The Boldest Swingers in Town by Fergus McDonnell – Deputy Sports Editor for the Sunday Independent

IT ALL began innocently enough when the youngest of our group turned 40 and we thought a good way to celebrate would be a lads’ trip abroad to play golf, eat, drink and generally be merry.

Thirteen years later and we are still celebrating. ‘Nipper’, as he was then, is no longer the sprightly 40-year-old who once graced the fairways and greens with soaring irons and dodgy putts. In fact, sprightly is the last adjective you would apply to any of us.

The 40th birthdays turned into celebrations of the half century and if we keep this thing of ours going for another five years, the eldest of us, yours truly, will be about to turn 60.

It will all end one day, of course — all good things do — but for now we eagerly anticipate this annual pilgrimage, from November when the first tingle of excitement is prompted by the flight-booking phase, through Christmas when we begin to plan what courses we will play this time, and into spring when The Baldy Bargain Hunter books the tee times, until we finally head off. April fools one and all.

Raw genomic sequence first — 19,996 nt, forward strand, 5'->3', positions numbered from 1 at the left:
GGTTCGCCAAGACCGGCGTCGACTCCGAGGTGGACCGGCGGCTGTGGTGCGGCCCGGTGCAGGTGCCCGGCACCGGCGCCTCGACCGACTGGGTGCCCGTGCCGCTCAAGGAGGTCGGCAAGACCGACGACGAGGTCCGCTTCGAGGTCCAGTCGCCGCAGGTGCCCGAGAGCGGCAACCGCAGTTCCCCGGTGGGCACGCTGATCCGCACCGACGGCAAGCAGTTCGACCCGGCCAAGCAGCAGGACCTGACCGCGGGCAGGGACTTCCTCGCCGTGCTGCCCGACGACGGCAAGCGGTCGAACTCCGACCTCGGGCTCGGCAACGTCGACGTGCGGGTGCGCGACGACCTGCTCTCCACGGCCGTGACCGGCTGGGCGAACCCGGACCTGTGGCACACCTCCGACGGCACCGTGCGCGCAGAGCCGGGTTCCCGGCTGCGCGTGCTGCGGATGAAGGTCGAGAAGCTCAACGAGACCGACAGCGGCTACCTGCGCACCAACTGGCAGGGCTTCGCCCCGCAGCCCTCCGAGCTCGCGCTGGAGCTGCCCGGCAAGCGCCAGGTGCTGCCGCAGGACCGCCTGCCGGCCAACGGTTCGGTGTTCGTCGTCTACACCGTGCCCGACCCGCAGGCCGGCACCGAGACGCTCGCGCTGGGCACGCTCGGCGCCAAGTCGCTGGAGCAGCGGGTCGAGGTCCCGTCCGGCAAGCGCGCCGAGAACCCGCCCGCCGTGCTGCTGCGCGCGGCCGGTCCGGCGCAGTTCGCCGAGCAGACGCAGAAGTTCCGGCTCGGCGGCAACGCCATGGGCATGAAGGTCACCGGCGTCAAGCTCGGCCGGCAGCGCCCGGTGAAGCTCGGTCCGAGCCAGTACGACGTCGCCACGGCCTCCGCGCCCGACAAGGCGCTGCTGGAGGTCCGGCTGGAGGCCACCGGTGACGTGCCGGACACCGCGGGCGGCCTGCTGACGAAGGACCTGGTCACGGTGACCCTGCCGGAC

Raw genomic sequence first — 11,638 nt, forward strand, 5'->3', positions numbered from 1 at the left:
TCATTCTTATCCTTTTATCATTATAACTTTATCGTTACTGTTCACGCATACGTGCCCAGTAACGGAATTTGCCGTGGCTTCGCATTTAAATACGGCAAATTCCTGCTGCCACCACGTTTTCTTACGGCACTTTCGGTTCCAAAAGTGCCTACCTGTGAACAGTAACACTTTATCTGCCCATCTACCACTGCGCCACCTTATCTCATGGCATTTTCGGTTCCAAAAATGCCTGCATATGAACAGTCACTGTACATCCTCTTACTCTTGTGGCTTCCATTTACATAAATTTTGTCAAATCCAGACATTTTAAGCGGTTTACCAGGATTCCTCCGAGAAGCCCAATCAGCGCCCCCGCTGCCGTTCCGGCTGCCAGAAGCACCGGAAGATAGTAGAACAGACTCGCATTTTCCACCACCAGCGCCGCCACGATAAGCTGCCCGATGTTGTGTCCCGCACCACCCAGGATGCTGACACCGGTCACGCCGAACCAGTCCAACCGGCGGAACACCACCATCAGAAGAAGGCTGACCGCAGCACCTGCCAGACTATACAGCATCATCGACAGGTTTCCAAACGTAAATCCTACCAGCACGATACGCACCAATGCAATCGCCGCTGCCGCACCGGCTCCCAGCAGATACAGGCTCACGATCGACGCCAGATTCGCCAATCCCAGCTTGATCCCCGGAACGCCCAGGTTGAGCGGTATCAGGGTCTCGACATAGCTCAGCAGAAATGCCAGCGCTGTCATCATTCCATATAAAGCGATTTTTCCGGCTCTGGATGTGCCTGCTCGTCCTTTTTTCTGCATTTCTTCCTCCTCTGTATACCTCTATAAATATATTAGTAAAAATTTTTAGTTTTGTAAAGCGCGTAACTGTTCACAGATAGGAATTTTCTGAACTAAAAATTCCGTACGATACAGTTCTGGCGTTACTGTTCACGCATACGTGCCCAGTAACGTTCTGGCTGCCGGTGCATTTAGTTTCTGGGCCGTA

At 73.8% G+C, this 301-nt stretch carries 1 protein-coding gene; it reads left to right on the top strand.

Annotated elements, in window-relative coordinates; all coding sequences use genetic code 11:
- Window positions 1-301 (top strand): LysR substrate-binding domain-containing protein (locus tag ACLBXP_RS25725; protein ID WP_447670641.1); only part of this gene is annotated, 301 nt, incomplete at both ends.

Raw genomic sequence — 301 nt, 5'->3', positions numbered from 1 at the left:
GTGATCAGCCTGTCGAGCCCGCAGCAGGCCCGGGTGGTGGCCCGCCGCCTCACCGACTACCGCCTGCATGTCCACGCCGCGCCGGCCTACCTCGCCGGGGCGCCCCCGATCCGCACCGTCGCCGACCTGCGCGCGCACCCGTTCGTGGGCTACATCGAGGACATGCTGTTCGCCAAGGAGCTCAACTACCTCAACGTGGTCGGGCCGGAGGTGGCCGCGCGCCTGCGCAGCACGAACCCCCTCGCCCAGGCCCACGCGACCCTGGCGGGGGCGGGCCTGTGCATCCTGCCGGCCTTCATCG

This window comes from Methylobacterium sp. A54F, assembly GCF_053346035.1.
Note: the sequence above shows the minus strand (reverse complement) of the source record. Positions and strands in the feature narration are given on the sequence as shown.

There are six of us. Two brothers (not very affectionately known as Ronnie and Reggie, or simply The Krays) the husbands of two of the Krays’ sisters, the husband of one of the Krays’ wife’s sisters, and one lone wolf, unrelated by blood or marriage to the Krays or anyone else.

Confused? I can’t say I blame you.

We all think that we can play a bit, but an occasional glimpse of mediocrity is about all we can manage. Baldy still remembers a time in his distant youth when he was considered by those in the know to be ‘a golfer’.

So proud of this wasted talent is he that he will regularly remind us of it with anguished cries of “I used to be able to play this game” as another ball disappears at breakneck speed into the undergrowth on the left.

I can’t remember why we were drawn to the Lisbon region for that first trip, but we stayed in the Praia D’El Rey resort about 100km north of the city and travelled as far south as Troia in our two hired cars, a round trip of some 300km, to play one of the toughest courses on the planet.

Not surprisingly, we played absolutely awful golf, but we have returned every year bar one to that exceptional place.